Govt dithers on subsidy, EV makers fear losing fame

India is likely to follow a global trend of lowering EV subsidies, say officials. (Photo: Mint)
India is likely to follow a global trend of lowering EV subsidies, say officials. (Photo: Mint)

Summary

  • Automakers are lining up affordable vehicles, slashing prices to lure buyers as sales stagnate

NEW DELHI : The government has yet to take a call on whether to extend the FAME-II (Faster Adoption and Manufacturing of Hybrid and Electric Vehicles) incentives beyond 31 March, two officials privy to the discussions said, even as electric vehicle makers seek certainty on continuation of the scheme that aims to promote clean mobility in the country.

The officials cited a global trend where electric vehicle subsidies have been tapering off in major economies, adding that the same shall be done in India. “As of today, there is no FAME-II beyond March 31 and the government is yet to take a view on whether there should be a FAME-III", one of the officials cited above told Mint. “But what is certain is subsidies will come down across the board—for every vehicle segment," the second official added. An inter-ministerial committee, with the heavy industries ministry as the nodal agency, is currently evaluating the proposed incentive scheme that will likely replace or extend FAME-II.

While demand-side subsidies, which lower the price of a vehicle for a customer, for EVs are unlikely to come to a complete halt, their quantum will be significantly reduced in the new scheme, which the ministry of heavy industries has envisioned as an extension, or “mirror" of the existing 10,000 crore FAME-II scheme.

The move will be in line with the government’s moves to gradually reduce subsidies. However, the officials cited above said that the timeline for this reduction will now be tighter than anticipated earlier. That is, the new scheme is likely to have a smaller outlay for a two-three year period, instead of five years.

From June 2023, the Centre significantly cut the subsidy on electric two-wheelers to customers under its FAME-II scheme—from a ceiling of 40% of an electric two-wheeler’s ex-showroom price to only 15% of its ex-factory price. Sops are now offered at the rate of 10,000 per kWh of battery capacity in the vehicle, lower than the 15,000 per kWh of incentive firms availed earlier.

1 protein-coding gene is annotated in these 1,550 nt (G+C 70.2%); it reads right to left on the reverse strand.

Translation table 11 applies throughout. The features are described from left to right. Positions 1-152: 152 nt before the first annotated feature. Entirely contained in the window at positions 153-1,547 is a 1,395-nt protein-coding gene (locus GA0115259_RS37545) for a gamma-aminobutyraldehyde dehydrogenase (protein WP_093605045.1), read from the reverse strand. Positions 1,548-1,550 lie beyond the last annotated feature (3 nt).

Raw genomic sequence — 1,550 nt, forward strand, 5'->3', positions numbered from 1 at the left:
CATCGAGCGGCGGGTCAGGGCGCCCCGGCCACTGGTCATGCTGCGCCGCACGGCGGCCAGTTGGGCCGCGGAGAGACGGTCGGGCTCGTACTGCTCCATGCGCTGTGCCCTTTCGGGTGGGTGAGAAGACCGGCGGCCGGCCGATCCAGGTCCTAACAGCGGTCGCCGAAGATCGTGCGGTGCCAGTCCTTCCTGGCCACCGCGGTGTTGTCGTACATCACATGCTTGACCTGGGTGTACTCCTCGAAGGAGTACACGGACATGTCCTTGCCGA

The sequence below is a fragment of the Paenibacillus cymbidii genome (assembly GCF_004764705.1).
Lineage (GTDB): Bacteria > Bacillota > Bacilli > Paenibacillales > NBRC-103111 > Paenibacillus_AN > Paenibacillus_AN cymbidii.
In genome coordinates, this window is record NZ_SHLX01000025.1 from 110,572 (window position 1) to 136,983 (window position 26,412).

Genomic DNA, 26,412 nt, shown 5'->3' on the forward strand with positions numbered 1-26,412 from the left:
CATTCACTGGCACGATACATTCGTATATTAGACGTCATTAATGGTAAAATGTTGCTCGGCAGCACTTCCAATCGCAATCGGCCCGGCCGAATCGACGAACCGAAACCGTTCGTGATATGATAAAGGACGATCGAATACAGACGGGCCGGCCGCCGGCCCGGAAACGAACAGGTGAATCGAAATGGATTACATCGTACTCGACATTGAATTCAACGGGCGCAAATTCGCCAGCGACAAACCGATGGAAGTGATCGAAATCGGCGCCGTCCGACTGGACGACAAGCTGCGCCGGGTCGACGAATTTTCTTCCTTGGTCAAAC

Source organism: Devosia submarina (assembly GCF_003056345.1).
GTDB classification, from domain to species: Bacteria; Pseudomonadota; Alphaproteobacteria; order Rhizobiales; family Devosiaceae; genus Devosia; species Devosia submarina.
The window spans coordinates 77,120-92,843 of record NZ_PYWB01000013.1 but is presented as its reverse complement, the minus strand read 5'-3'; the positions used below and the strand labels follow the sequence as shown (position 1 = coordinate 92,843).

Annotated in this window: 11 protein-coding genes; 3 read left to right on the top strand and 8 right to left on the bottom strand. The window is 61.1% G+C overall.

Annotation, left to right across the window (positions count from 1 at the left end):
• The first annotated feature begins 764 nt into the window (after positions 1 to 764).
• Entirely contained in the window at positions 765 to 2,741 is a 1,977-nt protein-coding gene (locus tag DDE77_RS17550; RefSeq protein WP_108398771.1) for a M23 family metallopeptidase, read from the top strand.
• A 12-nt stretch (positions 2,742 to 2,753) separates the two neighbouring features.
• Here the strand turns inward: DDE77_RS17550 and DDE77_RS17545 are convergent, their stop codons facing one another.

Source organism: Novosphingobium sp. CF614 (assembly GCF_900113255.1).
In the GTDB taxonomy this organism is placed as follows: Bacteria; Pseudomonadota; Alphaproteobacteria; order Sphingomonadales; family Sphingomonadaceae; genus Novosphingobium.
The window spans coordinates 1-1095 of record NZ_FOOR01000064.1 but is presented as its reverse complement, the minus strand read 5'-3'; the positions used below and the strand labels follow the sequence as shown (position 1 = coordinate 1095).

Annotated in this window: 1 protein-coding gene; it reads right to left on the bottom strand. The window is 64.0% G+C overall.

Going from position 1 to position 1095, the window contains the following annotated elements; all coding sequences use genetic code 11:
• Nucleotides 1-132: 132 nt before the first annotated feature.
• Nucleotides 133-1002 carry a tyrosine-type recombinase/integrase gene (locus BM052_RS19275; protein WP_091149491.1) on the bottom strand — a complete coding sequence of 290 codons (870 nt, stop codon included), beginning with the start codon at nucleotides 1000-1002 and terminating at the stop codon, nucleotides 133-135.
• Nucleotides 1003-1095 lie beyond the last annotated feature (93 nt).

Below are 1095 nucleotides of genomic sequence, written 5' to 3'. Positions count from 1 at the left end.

However, with just a month-and-a-half to go before the scheme comes to an end, industry executives Mint spoke with said lower incentives will slow EV adoption, which has already been stagnating. Moreover, the lack of clarity on what contours the changed demand incentive scheme will have is disrupting their business plans, as ecosystem players will have to grapple with stock billed and registered at prices under the current scheme.

“Having enough lead time and certainty are important not just for original equipment manufacturers but also for the ecosystem... depending on the depth of the cut, adoption will slow down, it is already at stagnation levels," Rakesh Sharma, executive director, Bajaj Auto, told Mint. “The subsidy quantum in itself is less important than the early clarity of it, as it allows lead time for the supply chain including dealers to calibrate operations. We are in touch with multiple levels of different ministries. FAME is changing for sure, though a firm decision is yet to be taken. Our response will need to be decided quickly based on the quantum of reduction and anticipated competitive response," Sharma added.

“We’re awaiting clarity from the government regarding the future of FAME subsidy. We advocate continuation of subsidy, with a gradual year-on-year reduction. While the industry is not entirely reliant on subsidies for survival, discontinuation could result in one or two years of stunted growth, pushing the industry further away from our targets," Ravneet S. Phokela, chief business officer, Ather Energy, told Mint.

Amid stagnating EV sales, automakers have been lining up affordably-priced vehicles, and have been cutting prices to appeal to a wider set of consumers and revive business.

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